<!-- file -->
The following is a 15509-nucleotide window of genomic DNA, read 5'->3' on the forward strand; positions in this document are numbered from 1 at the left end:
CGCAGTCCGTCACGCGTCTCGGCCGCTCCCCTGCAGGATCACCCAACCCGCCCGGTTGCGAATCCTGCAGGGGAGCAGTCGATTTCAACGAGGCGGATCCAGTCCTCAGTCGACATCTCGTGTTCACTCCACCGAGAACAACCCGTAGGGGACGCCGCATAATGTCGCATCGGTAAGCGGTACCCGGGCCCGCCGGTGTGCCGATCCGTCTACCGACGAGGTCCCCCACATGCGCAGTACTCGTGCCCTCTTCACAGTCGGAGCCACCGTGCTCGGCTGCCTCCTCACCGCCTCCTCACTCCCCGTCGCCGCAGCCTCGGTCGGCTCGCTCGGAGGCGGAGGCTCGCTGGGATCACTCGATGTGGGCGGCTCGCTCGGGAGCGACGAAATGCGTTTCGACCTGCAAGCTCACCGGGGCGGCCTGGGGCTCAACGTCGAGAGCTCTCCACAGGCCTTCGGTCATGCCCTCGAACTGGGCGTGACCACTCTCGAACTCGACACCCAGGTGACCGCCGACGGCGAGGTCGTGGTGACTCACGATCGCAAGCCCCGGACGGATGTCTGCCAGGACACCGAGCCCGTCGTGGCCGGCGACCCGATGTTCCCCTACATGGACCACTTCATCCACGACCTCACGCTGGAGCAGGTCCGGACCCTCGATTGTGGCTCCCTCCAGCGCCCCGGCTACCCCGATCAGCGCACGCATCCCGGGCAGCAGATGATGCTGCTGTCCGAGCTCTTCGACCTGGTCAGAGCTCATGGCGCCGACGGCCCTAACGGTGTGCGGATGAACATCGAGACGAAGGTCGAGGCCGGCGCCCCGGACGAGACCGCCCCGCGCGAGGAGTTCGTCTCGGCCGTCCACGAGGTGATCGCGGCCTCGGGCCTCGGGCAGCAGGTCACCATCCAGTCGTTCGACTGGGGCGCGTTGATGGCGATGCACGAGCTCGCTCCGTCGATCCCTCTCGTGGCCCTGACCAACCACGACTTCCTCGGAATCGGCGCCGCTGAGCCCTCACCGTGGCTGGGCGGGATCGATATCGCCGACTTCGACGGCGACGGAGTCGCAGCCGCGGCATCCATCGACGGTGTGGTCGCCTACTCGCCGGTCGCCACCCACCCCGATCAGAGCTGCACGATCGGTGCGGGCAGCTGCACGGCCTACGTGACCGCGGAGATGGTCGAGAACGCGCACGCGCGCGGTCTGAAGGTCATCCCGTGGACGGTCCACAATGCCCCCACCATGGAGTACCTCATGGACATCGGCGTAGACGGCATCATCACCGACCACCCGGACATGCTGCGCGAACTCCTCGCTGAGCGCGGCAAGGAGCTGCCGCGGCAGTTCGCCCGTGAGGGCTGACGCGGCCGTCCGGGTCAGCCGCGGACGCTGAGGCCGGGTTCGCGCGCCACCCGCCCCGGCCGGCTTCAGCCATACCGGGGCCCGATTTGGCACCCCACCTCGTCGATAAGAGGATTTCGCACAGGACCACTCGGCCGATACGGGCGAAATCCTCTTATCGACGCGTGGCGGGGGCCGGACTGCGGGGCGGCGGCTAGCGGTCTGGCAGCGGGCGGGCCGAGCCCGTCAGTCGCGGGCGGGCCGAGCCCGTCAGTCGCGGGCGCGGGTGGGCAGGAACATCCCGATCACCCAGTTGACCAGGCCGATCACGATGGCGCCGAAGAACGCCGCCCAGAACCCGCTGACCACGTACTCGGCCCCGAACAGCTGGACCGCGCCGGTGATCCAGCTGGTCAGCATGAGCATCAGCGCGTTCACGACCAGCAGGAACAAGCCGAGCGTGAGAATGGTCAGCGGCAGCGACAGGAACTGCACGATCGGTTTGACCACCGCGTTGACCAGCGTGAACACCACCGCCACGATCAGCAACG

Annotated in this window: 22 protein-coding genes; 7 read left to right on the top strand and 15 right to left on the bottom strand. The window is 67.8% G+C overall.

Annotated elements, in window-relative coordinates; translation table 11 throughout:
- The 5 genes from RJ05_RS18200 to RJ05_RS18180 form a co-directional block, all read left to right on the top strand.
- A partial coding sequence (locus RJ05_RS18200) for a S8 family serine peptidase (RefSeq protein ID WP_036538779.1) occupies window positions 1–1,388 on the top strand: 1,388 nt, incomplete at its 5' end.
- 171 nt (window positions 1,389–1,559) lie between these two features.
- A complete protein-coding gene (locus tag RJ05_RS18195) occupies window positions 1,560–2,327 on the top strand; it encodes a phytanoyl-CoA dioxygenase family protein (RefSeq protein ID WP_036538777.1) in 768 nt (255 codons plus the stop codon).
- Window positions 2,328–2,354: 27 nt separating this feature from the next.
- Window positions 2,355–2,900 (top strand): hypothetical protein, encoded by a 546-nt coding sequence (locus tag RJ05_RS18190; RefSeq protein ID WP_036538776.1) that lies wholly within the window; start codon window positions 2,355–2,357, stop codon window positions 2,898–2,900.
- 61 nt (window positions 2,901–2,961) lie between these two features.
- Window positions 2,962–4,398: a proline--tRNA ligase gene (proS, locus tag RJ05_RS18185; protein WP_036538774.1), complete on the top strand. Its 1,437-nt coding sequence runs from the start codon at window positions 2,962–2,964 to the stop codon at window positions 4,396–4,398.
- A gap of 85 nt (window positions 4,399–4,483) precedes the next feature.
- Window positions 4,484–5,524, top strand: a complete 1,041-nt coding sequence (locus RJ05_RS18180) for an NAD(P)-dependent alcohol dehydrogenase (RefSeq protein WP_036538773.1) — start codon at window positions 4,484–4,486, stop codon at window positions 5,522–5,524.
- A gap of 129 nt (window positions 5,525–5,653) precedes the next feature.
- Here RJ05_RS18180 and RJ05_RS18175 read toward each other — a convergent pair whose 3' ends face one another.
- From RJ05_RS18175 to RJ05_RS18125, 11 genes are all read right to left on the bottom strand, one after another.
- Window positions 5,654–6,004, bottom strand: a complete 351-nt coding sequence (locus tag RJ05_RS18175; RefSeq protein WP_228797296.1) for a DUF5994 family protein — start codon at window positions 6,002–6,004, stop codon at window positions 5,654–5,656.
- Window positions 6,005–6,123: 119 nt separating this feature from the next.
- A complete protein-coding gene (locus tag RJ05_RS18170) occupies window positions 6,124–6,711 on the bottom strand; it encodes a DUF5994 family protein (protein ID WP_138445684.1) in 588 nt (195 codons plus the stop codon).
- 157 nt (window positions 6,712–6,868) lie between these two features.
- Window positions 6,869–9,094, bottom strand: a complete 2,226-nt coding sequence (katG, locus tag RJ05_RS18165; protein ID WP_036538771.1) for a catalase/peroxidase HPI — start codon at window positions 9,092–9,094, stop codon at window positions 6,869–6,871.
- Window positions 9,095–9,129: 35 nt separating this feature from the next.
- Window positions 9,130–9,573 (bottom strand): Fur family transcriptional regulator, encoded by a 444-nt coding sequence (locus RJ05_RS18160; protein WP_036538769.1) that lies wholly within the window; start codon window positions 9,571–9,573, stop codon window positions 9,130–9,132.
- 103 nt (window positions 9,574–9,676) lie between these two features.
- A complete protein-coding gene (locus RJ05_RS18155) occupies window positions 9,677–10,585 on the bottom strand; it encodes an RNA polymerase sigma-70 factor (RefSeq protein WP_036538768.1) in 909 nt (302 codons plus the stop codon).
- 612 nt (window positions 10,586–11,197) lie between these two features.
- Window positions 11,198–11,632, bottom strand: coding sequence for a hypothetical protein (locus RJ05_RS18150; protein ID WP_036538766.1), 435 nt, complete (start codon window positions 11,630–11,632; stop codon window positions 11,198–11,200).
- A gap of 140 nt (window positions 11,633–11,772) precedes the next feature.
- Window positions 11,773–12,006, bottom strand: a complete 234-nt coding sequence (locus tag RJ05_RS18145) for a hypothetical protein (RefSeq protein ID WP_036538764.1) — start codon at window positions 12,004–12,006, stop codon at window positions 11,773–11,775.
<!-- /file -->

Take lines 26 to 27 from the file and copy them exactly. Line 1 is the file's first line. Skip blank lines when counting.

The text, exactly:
- A complete protein-coding gene (locus RJ05_RS18155) occupies window positions 9,677–10,585 on the bottom strand; it encodes an RNA polymerase sigma-70 factor (RefSeq protein WP_036538768.1) in 909 nt (302 codons plus the stop codon).
- 612 nt (window positions 10,586–11,197) lie between these two features.